Unfortunately, the hog market continues to run below cost of production. If breakeven is about 92¢ lb. carcass and the U.S. average slaughter hog is bringing 76¢ lb. the spread of 16¢ lb. is creating an average loss of $32-35 per head. Multiply that by the recent weekly slaughter of 2,649 million head. Current lean hog futures indicate these losses will continue another six months. Farmer Arithmetic comes up to an industry loss of about $85 million per week. Going the wrong way and unfortunately a trend that’s been going on for many months. We expect the U.S. industry as a whole will lose between $3-4 billion in 2023 (average over $25 per head). The USDA’s current projection is there will be increased production in 2024 compared to 2023 – 27,232 million lbs. in 2023 increasing to 27,745 million lbs in 2024. The USDA believes that despite billions of dollars of losses and all indications of further losses continue the U.S. industry is expanding production must be a core USDA belief economic conditions do not apply to the pork industry. Maybe? Real market conditions are less realizable by government bodies and bureaucrats, and it affects their calculations.
U.S. Chicken industry has been losing money. They are cutting back production about 4%. Recent Chicken slaughter and chick placement down about 7 million per week. I.E., lose money, cut production. USDA is projecting Chicken production to increase in 2024. 2023: 45,714 million lbs. – 2024: 46,151 million lbs. – projected increase 450 million lbs. Chick placements down 4% currently. More Chicken from less Chicken? A new kind of magic.
Last week China government announced sow herd in October decreased about 520,000 sows from the month before. Not sure how accurate information is but is an indicator of continued financial losses in China industry. China producers losing about $50 per head currently. If misery loves company China and U.S. hog producers should have been in San Francisco summit last week with U.S. and China officials.
European swine production in first 9 months has declined considerably in 2023 compared to 2022. 2022: 177,027 million head – 2023: 145,716 million head. Down about 12% and about 22 million head. It’s what happens when an industry loses lots of money as Europe did a couple years ago. This year Europe has averaged their highest prices in history. Low prices beget high prices, always have always will. It’s not if but when.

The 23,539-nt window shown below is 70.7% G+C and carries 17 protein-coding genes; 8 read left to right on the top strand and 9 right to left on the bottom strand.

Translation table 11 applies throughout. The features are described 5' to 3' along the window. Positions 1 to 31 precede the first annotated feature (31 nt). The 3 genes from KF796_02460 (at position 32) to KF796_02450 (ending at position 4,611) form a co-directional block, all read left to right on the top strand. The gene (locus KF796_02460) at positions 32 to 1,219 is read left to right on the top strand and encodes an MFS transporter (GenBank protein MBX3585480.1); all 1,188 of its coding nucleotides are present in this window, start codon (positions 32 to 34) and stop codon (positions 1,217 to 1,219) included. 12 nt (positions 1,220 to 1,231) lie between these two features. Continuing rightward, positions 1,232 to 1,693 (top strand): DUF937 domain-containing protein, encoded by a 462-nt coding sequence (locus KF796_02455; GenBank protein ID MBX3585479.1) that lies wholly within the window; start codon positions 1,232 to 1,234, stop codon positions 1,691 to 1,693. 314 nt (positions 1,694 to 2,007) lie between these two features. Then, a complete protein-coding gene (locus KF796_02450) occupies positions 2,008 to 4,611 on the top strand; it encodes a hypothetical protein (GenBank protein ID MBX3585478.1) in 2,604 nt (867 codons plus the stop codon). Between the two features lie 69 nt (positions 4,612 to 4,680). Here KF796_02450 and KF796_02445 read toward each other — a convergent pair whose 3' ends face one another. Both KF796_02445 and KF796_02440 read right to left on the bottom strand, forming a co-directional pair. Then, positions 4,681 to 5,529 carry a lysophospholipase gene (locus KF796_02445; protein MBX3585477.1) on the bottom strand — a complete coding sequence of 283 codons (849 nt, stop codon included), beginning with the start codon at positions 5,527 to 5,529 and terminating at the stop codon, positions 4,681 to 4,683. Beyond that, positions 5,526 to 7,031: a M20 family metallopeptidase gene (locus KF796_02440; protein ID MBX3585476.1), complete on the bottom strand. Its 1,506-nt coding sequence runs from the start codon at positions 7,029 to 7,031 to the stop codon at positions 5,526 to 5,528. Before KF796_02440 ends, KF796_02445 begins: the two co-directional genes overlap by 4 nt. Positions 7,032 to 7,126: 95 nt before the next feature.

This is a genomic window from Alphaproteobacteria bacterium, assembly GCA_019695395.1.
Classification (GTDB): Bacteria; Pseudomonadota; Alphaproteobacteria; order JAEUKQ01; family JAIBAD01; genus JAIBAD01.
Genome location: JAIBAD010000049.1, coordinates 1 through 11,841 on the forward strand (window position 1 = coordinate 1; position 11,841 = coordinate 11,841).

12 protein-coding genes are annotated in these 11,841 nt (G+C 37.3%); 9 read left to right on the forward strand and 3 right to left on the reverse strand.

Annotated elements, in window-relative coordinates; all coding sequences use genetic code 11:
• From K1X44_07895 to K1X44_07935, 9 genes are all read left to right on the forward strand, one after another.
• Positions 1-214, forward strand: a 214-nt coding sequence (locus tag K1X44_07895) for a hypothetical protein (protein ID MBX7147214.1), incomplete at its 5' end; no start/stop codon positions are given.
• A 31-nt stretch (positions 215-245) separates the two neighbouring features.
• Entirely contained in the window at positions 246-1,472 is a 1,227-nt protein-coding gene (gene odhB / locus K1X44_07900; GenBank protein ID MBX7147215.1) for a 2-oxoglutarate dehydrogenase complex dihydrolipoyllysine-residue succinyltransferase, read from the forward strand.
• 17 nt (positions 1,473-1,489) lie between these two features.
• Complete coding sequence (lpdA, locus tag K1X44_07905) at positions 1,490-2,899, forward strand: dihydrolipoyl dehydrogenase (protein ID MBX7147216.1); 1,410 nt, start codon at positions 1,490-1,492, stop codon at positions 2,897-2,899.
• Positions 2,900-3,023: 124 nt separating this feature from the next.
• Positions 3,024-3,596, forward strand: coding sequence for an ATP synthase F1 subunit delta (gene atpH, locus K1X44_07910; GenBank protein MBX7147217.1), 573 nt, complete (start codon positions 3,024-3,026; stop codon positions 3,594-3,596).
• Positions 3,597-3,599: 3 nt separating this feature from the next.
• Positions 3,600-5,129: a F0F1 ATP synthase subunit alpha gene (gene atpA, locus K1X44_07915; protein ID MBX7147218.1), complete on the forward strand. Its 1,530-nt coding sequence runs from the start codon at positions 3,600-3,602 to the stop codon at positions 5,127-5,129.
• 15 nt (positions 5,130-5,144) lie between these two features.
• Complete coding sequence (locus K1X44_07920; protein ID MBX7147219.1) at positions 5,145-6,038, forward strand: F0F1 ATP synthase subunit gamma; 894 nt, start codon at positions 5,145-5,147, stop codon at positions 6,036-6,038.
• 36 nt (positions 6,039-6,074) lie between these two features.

U.S. packers should be making some money now on the hogs they purchase but not necessarily on the hogs they own. U.S. pork cut-outs Friday closed at 88¢ lb. average, hogs purchased 76¢ lb. = spread 12¢ lb. = Packer gross margin $25. Not great but way better than current producer scenario or losses. The challenge many packers have they own hogs, and they are losing money.
The U.S. average cash early wean price has creeped up to $28.75 the highest prices since April and certainly better than $10 it was for many recent weeks. $28 is still well below cost of production of over $40. In our opinion cash early weans are a reflection of supply-demand attitude. It will be interesting in the coming weeks to observe their movement. A strong price increase could be the indicator of fewer pigs and potential hog price rebound.
Most if not all studies-surveys indicate main driver for consumers demand as desire is taste and flavor in pork.
Taste refers to the senses inside our mouth including our tongue.
Aroma occurs inside our noses and relates specifically to our taste of smell.
Flavor is when taste and aroma converge.
If consumers want taste and flavor number 1 it's’ best we deliver. First test how do you like the taste and flavor of the pork you produce? We asked a producer recently (not using Genesus) do you eat your own pork? Laughing answer was no, it tastes like crap. Question if we don’t like what we produce, how can we expect the consumer too?
Are we Producers or Marketers?
Brett Stuart, President of Global AgriTrends in our opinion has a real good perspective on the domestic and international agri-food industry. The following is an excerpt of Brett in a recent interview with Bruce Cochrane of Farmscape.
“If we look out at the global markets, I think there’s a real opportunity coming up and I think it’s going to be in the next decade. If I look around the world today every major livestock industry is in liquidation worldwide whether it's Chinese hogs, Australian cattle, Brazilian cattle, North American cattle, poultry, everyone’s liquidating at the same time, I’ve never seen that happen and for those that can hang on here and get through this period I think those tightened supplies are going to be meeting with stronger demand. I think in the hog sector were losing a big piece of our biggest competitor which is Europe with their swine herd in double digit liquidation right now. There’s some good opportunities ahead it’s just a matter of surviving this current downturn.”